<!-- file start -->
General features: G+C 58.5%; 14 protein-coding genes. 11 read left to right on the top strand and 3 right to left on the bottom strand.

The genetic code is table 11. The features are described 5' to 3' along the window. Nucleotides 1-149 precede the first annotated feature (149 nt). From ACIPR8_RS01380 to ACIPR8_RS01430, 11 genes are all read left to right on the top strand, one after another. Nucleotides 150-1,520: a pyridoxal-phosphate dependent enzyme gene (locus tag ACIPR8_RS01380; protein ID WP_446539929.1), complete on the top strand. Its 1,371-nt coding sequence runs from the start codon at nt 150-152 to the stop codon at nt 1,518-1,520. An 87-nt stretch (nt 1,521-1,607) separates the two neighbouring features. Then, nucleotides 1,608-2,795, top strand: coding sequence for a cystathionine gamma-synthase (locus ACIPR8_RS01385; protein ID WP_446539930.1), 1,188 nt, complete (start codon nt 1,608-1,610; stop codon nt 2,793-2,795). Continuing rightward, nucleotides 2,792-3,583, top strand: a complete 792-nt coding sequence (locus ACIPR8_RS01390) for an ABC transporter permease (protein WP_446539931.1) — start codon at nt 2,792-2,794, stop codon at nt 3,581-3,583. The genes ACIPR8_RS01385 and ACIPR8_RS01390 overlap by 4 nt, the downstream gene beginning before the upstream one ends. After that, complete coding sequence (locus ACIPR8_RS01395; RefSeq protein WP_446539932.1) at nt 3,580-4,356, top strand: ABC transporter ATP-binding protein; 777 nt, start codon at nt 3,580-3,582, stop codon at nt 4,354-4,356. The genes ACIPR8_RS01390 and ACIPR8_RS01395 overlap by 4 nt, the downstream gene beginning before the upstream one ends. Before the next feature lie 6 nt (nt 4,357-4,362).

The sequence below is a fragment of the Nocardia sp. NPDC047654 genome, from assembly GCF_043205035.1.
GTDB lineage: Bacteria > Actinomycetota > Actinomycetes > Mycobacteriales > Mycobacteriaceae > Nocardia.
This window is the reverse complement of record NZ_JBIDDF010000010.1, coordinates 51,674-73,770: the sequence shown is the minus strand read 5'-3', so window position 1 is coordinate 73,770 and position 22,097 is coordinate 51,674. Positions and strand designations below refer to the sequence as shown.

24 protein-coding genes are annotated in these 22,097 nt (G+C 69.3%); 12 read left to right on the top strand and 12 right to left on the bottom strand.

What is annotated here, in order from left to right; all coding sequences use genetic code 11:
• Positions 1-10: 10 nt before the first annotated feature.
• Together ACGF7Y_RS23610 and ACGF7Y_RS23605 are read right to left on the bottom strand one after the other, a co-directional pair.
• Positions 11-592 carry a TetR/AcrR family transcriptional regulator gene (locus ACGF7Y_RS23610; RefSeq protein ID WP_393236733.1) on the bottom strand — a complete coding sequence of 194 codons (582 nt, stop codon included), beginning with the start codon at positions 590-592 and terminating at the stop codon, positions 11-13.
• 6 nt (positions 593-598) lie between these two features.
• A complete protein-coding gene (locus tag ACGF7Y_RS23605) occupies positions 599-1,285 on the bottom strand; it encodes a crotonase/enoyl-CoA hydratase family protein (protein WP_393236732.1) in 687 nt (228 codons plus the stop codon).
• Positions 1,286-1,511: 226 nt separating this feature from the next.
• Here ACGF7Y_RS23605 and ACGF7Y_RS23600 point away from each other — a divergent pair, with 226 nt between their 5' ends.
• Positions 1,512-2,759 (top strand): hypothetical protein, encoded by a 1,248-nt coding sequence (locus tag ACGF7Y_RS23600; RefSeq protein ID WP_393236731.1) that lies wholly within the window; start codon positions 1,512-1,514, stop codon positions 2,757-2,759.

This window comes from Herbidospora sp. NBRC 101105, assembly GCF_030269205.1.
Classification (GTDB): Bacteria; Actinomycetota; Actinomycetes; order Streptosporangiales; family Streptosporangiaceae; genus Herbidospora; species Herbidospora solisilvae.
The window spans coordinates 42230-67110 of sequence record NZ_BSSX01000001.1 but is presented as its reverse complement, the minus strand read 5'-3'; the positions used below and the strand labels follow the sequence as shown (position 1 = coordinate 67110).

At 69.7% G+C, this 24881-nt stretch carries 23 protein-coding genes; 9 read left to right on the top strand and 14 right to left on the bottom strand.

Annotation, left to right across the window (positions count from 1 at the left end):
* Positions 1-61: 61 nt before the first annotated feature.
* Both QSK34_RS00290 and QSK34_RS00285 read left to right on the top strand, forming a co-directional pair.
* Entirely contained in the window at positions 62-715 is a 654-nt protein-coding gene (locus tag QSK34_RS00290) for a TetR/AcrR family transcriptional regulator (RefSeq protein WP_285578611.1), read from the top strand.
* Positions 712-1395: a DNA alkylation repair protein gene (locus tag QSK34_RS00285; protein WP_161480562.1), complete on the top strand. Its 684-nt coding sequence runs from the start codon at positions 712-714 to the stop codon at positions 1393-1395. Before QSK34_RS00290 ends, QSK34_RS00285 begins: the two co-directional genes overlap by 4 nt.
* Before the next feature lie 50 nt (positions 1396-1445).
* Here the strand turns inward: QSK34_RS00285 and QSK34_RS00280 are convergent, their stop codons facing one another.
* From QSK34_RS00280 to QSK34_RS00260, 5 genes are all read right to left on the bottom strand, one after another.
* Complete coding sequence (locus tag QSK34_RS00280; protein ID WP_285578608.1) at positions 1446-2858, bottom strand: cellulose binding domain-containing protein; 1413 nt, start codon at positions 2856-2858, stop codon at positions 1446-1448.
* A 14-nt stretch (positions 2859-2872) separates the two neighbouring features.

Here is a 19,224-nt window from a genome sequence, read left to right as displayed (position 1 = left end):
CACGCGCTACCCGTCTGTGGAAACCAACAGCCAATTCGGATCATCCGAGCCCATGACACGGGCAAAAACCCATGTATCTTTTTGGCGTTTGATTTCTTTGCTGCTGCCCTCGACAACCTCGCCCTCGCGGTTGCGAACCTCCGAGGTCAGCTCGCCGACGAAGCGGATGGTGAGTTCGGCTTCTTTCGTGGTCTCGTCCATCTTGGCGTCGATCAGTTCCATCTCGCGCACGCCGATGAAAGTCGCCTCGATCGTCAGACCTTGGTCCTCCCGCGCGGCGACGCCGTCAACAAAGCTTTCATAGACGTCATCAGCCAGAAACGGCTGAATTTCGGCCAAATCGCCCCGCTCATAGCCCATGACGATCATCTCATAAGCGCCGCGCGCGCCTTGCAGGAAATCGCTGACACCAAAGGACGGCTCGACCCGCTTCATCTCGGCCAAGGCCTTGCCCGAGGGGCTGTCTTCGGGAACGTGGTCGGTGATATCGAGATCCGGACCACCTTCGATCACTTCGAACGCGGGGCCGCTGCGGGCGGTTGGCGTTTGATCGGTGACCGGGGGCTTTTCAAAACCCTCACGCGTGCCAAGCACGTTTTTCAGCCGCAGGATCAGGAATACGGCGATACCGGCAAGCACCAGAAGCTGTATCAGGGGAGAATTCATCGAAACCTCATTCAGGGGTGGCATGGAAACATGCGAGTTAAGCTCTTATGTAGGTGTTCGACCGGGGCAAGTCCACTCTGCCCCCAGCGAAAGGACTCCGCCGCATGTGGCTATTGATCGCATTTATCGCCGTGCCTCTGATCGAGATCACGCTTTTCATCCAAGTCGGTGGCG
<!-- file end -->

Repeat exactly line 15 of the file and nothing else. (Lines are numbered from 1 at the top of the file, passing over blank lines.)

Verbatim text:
• Positions 1,512-2,759 (top strand): hypothetical protein, encoded by a 1,248-nt coding sequence (locus tag ACGF7Y_RS23600; RefSeq protein ID WP_393236731.1) that lies wholly within the window; start codon positions 1,512-1,514, stop codon positions 2,757-2,759.